A company that I worked with out in Park City had developed a biomedical device for permanent sterilization that could be done in a doctor’s office very inexpensively. Initially, she had gone the rounds in Utah trying to find Angels. She kept hearing no. When I was introduced to her, I said, “Let’s up the game here.” I brought on one of Howard Stevenson’s protégés out of Boston, Eileen Shapiro, who has been a top consultant at McKinsey, has been an investor probably for 35 plus years. That helped. It turned out the relationship with her resulted in a much higher significant sell of the company than she would have had out doing it by herself. That’s why it’s so important to have people that are in the industry that you’re targeting. Lots of lawyers can write contracts. You want people who can also open doors for you, who have expertise in the industry that could help you find potentially strategic partnerships.

What would you say is the biggest mistake a lot of founders make who haven’t read Crack the Funding Code?

Probably the biggest mistake is trying to find love and trying to find money in all the wrong places. I meet people that feel like they’ve been kicked in the guts hard and everybody is telling them no. It’s because they haven’t done the match of where the money is, who’s got it, and who’s most likely to fund you. Often, they are missing a couple of components of the story. The big one is mitigating that risk as viewed by the investors. Locally, you can go to Score. You can go to the SBA, the Small Business Development Center. Your local college or university has professors, people who are experts on entrepreneurism. Find a pitch event and that’s where investors hang out. It’s also where people hang out that love startups. We’ll happily give you some advice.

TSP 195 | Crack The Funding Code

Crack The Funding Code: The higher you go up that food chain in the venture capital world, the more sophisticated those investors are.

 

You have worked with so many powerful people from Kevin Harrington from Shark Tank to Mark Burnett, who produces Shark Tank and several other shows. You’ve also helped people get in front of a venture capitalist. Let’s say someone who wants to read your book, Crack the Funding Code, because they’re like, “I’ve got some seed round from an Angel Group. I’ve got some revenue, but I don’t know how to break into the venture capital world.” How different I should speak there versus an Angel group? I know Crack the Funding Code goes into that. Can you share some of those insights?

The higher you go up that food chain in the venture capital world, the more sophisticated those investors are, the tougher the questions will be. Back to looking at the New York Angels, then I would have you google White Star Ventures, a top VC firm that’s now global, started in New York. One of their best access has been The Shave Club, $1 billion-plus. You can Google early stage VCs. You can look and see what specifically they’re looking at. Many VCs are very niche focused. They realize they can’t do it all. There are ones that specialize in the oil patch, everything to do with gas and oil industry. There are ones that all they do is life sciences. There are other ones that only do the B2B play or the B2C play, business to customer direct. You need to have done your homework and understood the jargon of the VC world. One of them is the one you quoted, “Does the dog eat the dog food?” Another one, “Is there hair on the deal?” They want to make sure that there’s no potential litigation coming down the pack. That you’ve protected your IP if you have it. How you approach them is very different. There’s a chapter in my book on doing strategic networking that can easily move you forward.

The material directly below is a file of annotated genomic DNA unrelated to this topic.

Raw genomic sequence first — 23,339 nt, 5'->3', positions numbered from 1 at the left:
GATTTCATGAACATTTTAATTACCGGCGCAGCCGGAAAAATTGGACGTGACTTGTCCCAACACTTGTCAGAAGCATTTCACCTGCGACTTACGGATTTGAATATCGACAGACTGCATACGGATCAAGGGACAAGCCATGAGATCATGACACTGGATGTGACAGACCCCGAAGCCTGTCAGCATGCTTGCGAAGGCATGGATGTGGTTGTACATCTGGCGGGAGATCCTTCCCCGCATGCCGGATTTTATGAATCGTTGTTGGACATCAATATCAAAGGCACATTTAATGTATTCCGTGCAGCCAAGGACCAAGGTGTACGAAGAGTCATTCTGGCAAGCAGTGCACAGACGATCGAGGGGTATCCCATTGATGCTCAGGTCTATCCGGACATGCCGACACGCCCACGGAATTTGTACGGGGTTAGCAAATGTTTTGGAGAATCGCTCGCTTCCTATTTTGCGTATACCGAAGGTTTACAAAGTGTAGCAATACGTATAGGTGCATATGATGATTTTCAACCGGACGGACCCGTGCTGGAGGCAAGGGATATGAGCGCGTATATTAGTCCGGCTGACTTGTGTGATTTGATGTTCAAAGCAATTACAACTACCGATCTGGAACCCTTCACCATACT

In addition to being this amazing author and consultant to startups, you’ve also a speaker. You’ve spoken at NASA. The White House, you’ve been involved and invited to. Give us a little snippet of what kinds of speaking engagements typically are you called in for.

Until people are willing to open that wallet and pay you, all you have is a hobby. Click To Tweet

I’m usually called in on strategic networking. People needing to understand, “This is my goal. I’ve got A2B, but I cannot for the life of me figure out how to get from B2C.” This is another one of Einstein, my favorite quotes, “A and B, you can get there with logic every time. B to C usually takes imagination.” It boils down to strategy. You can create luck. People say to me, “You can’t create luck.” I’ll say, “Go stand on the train tracks for 24 hours. Tell me if you’ve got good luck or bad luck.” How you position yourself is absolutely critical.

The book again is called Crack the Funding Code. People can buy it on Amazon. It’s on Kindle and Nook and every place you can get a book. Judy, is there one last thought you want to leave our audience with about what they need to look for in Crack the Funding Code?

One of the biggest pieces of advice I’ll tell everybody out there is to kick fear to the curb. In Hebrew, there are two words for fear. The first one is when you think the sky is falling, for me, I’m running to my cave with dark chocolate. The second one is like you’ve stepped into this brighter, bigger space than you’ve ever been in. It’s fearful but it’s on inspiring as well. Everybody at some level deals with the fear. When I did my first startup, a franchise restaurant, I thought I was going bankrupt. I went to an attorney scared to death. I’m shaking in my boots. He said, “You’re not even close.” I said, “I’m broke. I don’t have any money.” He said something that changed my life. He said, “Judy, they can break you, but they never can eat you. Don’t let fear persistence wins time over time. It’s not the brightest person in the room. It’s the person who will learn and the person who keeps going.”

Judy, thanks so much. Thanks for being a phenomenal guest. I know this book is going to be a big success and help a lot of people.

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John Livesay, The Pitch Whisperer

 

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Tags: angel investors, Crack the Funding Code, funding, pitch, venture capital